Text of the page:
someone else, you would be left holding the bill for their medical
treatment. "You are responsible for your animal," said Russell. "Take
advantage of our scheduled clinics, or make an appointment today to
get your animals vaccinated. When it comes down to it, like the old
saying says, 'An ounce of prevention is worth a pound of cure.'"

Rabies is a viral disease of mammals and is transmitted primarily
through bites. Annually, 7000 to 8000 rabid animals are detected in
the United States, with more than 90 percent of the cases in wild
animals. Rabies is found naturally in Missouri, occurring primarily
in bats and skunks, although other animals are also found rabid each
year, including domestic species such as dogs, cats, horses and

Although rabies is transmitted to humans almost entirely through
bites from rabid animals, contamination of open wounds or mucous
membranes with saliva or nervous tissue from a rabid animal could
potentially constitute an exposure. Rabies in humans is almost
invariably fatal. Fortunately, human deaths in the United States have
become relatively rare because: (1) effective vaccinations have been
available for dogs and cats since the 1950s, (2) public health
practices such as animal quarantine and testing are aggressively
pursued, and (3) improved anti-rabies shots have been developed for
persons exposed to rabies.

Tragically, in 2008, a human rabies fatality occurred in Missouri in
an individual who did not seek medical advice or treatment following
a bat bite. Before this, the last human rabies infection in the state
was reported in 1959.

Effective rabies vaccines are available for dogs, cats, ferrets,
sheep, cattle, and horses. Vaccination of cats and dogs is crucial,
since vaccinated pets are a protective barrier between the people who
own and interact with them and rabid wild animals with which the pets
might have contact.

Dogs and cats whose owners consider them to be "indoor animals"
should also be vaccinated because these pets often have exposures to
other animals, either by the dog or cat being unintentionally
released to the outdoors, or by wild animals such as bats getting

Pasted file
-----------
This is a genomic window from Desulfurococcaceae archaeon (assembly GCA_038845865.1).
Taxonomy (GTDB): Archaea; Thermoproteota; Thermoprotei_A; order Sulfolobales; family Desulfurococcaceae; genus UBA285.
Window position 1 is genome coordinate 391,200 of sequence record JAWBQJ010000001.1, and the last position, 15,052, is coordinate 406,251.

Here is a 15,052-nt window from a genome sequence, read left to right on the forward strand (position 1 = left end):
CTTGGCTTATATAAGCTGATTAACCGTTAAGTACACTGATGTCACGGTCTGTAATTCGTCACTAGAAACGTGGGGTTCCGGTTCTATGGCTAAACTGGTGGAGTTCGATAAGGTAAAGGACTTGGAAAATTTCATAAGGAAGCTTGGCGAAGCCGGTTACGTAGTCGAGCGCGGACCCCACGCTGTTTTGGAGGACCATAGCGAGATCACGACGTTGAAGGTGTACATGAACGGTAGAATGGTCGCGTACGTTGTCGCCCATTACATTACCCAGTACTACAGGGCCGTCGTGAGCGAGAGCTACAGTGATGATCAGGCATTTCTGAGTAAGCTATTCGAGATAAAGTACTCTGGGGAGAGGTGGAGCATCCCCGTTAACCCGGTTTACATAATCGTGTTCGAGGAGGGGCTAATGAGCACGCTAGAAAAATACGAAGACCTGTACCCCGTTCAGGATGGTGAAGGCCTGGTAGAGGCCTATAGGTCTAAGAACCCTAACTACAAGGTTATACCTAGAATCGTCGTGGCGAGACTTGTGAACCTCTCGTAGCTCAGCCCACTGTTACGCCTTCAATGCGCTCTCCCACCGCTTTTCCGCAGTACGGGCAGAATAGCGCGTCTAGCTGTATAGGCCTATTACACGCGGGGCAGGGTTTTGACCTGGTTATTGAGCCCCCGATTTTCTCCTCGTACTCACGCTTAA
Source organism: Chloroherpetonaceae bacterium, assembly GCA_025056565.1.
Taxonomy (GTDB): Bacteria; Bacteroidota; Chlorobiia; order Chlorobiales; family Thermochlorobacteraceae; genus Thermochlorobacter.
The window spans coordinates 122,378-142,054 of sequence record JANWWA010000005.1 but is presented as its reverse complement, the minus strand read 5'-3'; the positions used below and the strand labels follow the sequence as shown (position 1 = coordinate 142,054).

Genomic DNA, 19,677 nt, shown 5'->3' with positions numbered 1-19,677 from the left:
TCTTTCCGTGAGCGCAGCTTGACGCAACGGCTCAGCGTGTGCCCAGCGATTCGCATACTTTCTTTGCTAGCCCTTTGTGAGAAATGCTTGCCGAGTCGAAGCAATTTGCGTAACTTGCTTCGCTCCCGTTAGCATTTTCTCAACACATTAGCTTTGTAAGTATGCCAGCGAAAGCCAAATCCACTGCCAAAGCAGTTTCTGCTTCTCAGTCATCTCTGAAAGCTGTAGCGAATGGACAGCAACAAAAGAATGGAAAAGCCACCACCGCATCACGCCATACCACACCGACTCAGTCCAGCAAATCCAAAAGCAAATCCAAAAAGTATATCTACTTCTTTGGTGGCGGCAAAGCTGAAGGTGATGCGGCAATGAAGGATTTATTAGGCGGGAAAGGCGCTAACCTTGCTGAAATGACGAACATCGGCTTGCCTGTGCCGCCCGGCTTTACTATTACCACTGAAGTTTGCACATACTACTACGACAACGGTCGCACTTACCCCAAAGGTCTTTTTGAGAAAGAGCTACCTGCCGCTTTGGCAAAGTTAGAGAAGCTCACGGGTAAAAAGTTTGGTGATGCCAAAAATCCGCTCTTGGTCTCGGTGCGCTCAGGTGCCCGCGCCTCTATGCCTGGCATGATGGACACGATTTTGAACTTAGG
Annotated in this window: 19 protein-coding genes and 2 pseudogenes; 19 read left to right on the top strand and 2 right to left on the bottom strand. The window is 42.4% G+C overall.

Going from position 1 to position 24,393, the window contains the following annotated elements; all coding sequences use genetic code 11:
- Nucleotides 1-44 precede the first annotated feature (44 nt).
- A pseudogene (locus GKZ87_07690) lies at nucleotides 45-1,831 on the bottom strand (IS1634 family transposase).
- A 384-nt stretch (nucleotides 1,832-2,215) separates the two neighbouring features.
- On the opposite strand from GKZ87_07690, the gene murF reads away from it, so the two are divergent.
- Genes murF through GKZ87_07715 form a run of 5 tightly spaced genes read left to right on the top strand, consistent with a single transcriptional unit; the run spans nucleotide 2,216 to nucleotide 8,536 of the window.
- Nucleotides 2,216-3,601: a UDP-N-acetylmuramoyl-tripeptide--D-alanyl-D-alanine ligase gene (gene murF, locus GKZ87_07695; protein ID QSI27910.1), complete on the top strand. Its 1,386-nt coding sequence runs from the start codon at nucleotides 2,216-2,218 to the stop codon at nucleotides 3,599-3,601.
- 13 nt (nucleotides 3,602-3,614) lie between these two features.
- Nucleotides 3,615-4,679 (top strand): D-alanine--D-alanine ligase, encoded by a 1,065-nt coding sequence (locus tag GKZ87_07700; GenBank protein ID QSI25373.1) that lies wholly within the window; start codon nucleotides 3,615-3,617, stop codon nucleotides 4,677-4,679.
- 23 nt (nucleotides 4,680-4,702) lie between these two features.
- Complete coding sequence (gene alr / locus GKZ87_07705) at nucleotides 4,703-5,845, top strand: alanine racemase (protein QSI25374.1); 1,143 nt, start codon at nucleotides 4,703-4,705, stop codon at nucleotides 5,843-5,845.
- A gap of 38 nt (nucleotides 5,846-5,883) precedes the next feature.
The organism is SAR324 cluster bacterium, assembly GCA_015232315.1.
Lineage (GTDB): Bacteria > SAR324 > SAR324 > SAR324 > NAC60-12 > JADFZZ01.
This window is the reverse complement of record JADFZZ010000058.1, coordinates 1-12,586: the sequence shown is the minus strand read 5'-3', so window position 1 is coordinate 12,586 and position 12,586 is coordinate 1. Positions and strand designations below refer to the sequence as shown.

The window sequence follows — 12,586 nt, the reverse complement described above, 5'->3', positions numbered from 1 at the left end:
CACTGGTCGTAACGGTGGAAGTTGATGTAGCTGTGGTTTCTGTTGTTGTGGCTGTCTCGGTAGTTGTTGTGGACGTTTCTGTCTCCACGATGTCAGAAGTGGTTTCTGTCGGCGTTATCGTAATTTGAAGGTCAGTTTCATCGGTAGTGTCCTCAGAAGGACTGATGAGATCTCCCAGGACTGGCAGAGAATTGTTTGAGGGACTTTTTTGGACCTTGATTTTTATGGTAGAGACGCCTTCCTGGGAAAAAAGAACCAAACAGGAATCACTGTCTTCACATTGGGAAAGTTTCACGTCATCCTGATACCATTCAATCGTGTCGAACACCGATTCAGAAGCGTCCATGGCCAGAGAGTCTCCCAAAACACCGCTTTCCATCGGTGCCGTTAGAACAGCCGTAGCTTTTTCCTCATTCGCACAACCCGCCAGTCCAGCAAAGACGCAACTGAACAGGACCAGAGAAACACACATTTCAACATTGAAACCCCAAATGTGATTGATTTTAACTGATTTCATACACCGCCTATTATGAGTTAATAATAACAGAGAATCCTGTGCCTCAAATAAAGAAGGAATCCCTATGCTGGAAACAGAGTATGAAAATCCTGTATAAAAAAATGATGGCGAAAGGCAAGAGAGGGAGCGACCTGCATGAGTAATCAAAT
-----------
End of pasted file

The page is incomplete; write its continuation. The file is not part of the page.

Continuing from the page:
into the house. Vaccinations must be administered by a licensed
veterinarian. Primary and booster vaccinations should be obtained in
accordance with recommendations from licensed veterinarians and in
accordance with local animal control ordinances. There is no
post-exposure treatment available for animals as there is for humans.

The incubation period of rabies in people is also variable (depending
upon factors such as the site and severity of the bite), but averages
3 to 8 weeks. Following an exposure to rabies, there is normally a
window of opportunity (usually measured in days) in which the patient
can receive a series of shots to keep him/her from developing
disease. Once symptoms begin, the outcome is almost always death.

Early symptoms of rabies often include sensory changes at the site of
the bite (numbness or tingling), fever, headache, and a general
feeling of discomfort. As the infection progresses, the patient may
exhibit excitability, anxiety, aerophobia (abnormal aversion to air
in motion), and hydrophobia (abnormal fear of water). Other
neurological symptoms may include mental confusion, paralysis,
delirium, and convulsions. Without medical intervention, death
usually occurs within 2 to 6 days.

With medical intervention, the course of disease may be prolonged to
several weeks before death ensues. The diagnosis of rabies in humans
may be complicated since other diseases that affect the brain produce
similar symptoms. Diagnosis is also difficult in the early stages of
disease when tests for rabies may not yet be positive. Specimens
obtained for testing include saliva, blood, cerebral spinal fluid,
and biopsied nerve tissue.

The following actions should be taken if a person is bitten or
otherwise possibly exposed to a rabid animal:

Domestic animals: Identify and, if possible, confine the biting
animal. Dogs, cats, and ferrets may be quarantined for 10 days (if
healthy and depending on other circumstances), or they may be
euthanized and tested for rabies. Other domestic animals are handled
on a case-by-case basis.

Wild animals: Identify and, if possible, confine the biting animal
for rabies testing. No quarantine period is recognized for wild

After being bitten, wash the wound immediately and thoroughly with
soap and water for 10 to 15 minutes. Consult with a physician to: (1)
check the tetanus immunization status, (2) determine if antibiotic